So, as you guys know, Super Spawn is taking Suzuki Violin lessons. We've been at it for a little over a month now, and the other day I sat marveling at yet another lesson my sweet four-year-old has taught me.
You see, the basis behind the Suzuki method of teaching violin is parent involvement. I'm in all his lessons with him, and we practice together every single night. Now, I had my share of music lessons growing up (though not as young as he is) so I was prepared for the daily repetition of skills, the stand this way, fingers curved, keep that wrist straight diatribe.
What I didn't expect was a lesson in perspective.
Super Spawn is four. The violin is a hard instrument to learn. There are tons of little technical movements kids have to master before they ever put the bow to the string to make any kind of noise. And when your mom is a Supremo Perfectionist? Well, the fun gets sapped out of that practice faster than you can say quit.
The good news is, this Supremo Perfectionist Mom saw the light before it was too late. Turns out, you don't have to get it perfectly right from square one. It's okay to mess up, play around, and have a silly fun time while you do it. And surprisingly enough, when Super Spawn is having fun in practice sessions, he's learning it faster.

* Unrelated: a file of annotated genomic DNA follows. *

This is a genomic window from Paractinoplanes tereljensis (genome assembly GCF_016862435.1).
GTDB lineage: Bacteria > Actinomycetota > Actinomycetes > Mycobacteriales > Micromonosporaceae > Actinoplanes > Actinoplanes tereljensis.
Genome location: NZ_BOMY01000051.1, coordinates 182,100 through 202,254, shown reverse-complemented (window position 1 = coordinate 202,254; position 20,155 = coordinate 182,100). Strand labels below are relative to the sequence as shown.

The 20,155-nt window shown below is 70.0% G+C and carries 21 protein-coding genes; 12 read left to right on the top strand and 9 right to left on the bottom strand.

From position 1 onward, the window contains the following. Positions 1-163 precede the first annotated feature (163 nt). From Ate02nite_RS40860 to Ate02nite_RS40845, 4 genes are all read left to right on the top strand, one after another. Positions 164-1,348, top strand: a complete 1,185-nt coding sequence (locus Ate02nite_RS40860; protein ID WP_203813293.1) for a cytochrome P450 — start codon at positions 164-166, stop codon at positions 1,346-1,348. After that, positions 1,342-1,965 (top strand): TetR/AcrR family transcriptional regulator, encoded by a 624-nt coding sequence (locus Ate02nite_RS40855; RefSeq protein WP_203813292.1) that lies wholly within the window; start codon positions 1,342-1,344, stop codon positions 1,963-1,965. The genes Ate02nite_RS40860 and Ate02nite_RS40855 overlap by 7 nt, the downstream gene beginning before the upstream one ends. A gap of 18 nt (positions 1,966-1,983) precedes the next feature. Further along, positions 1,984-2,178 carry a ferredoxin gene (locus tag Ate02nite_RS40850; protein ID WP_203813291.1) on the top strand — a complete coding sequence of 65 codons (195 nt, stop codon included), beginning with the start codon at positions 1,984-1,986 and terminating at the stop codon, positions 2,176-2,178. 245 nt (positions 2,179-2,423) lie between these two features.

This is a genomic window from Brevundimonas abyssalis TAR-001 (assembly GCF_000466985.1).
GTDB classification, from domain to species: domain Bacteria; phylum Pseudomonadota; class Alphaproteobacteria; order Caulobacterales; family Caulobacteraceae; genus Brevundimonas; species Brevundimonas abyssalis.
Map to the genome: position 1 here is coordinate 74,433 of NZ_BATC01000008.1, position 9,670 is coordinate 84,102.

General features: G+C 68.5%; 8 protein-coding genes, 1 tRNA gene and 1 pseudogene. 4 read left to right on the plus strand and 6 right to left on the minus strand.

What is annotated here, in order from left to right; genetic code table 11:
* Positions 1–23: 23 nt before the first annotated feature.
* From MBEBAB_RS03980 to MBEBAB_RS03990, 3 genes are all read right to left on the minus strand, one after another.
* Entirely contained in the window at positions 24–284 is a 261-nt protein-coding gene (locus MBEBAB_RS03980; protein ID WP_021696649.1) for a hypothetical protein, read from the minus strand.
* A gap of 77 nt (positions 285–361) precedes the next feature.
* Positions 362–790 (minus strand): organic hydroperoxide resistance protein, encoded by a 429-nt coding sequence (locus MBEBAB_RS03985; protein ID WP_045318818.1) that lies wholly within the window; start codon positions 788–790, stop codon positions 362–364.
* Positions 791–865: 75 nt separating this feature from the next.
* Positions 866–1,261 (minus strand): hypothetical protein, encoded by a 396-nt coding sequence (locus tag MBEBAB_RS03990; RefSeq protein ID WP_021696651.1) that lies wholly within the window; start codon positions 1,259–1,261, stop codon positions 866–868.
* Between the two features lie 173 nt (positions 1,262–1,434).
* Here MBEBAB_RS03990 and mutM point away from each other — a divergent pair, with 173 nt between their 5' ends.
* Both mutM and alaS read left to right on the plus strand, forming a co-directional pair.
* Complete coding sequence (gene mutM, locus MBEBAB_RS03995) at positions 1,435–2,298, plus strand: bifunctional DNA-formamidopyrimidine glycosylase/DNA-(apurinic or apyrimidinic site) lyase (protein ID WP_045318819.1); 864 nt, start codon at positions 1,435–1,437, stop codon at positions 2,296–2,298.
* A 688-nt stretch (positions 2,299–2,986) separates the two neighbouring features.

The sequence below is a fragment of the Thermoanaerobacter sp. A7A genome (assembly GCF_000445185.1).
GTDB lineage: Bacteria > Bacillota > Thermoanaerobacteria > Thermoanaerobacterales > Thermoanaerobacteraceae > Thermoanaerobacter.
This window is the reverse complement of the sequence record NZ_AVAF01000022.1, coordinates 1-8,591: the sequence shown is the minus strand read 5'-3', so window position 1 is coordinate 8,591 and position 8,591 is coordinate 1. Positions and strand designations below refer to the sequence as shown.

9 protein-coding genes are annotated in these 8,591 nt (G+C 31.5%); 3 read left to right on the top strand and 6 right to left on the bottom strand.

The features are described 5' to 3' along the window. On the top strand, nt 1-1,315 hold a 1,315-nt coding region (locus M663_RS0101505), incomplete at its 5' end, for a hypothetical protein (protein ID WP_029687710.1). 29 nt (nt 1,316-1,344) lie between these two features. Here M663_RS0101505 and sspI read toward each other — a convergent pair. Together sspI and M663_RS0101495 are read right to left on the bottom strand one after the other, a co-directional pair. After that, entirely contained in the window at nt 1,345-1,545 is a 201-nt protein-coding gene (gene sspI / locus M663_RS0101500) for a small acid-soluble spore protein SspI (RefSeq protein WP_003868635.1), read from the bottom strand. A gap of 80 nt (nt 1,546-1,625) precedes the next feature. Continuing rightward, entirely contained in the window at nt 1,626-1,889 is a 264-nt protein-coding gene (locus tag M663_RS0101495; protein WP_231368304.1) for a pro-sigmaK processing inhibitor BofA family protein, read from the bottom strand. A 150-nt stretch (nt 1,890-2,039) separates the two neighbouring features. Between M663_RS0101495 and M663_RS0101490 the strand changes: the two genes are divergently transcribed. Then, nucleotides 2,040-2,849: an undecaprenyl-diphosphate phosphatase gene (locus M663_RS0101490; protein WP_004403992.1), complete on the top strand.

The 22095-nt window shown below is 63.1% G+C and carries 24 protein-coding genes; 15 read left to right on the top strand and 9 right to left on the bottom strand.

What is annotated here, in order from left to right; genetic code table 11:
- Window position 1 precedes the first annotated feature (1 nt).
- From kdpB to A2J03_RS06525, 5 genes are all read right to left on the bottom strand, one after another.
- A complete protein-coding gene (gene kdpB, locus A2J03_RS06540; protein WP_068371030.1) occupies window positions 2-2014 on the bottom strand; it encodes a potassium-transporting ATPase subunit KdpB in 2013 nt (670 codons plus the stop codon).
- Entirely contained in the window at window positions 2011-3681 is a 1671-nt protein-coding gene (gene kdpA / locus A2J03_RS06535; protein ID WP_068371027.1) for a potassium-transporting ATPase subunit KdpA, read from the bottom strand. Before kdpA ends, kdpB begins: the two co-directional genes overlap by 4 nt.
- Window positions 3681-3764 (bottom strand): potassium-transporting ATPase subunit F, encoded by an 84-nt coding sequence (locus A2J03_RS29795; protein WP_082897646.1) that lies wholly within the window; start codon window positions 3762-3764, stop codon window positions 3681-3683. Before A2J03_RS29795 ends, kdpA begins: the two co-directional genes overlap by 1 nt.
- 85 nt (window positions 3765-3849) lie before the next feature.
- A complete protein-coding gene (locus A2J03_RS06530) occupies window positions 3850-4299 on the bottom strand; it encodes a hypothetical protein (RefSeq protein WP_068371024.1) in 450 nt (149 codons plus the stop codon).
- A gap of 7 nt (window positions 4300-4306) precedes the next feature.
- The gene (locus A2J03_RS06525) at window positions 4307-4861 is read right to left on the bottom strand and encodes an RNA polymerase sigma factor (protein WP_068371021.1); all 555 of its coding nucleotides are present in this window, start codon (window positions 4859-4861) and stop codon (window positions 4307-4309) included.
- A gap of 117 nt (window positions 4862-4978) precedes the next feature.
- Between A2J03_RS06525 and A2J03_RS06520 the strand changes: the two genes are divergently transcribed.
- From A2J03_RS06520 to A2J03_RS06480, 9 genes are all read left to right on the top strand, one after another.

And I'm not lowering my expectations of him, don't get me wrong. We go into practice with a plan. Tonight, we're focusing on our Mississippi River rhythm, but we're not just going to stand there and repeat it 30 times, we're going to turn it into a game! I think it's worth mentioning that since I've structured our practices this way, he comes home and asks to practice every night. How's that for proof it works? ;)
What does this have to do with anything? Well, I put this into practice over the last few weeks with my new WIP's first draft. I went into my draft with a plan (a loose outline) and a daily wordcount goal to meet. But instead of sitting down and attempting to write The Perfect Draft, I focused on enjoying the story. I had fun with my characters and my plot, and as I go back and read it, I'm kinda impressed. It's actually way better than I expected.
On a normal occasion I'd be so worried about every word I wrote, every single bit of plot being just right, that pushing the words out would be a chore. But thanks to my silly little violinist, I've learned how to pull the reigns and step back to have a little more fun with my own "practice".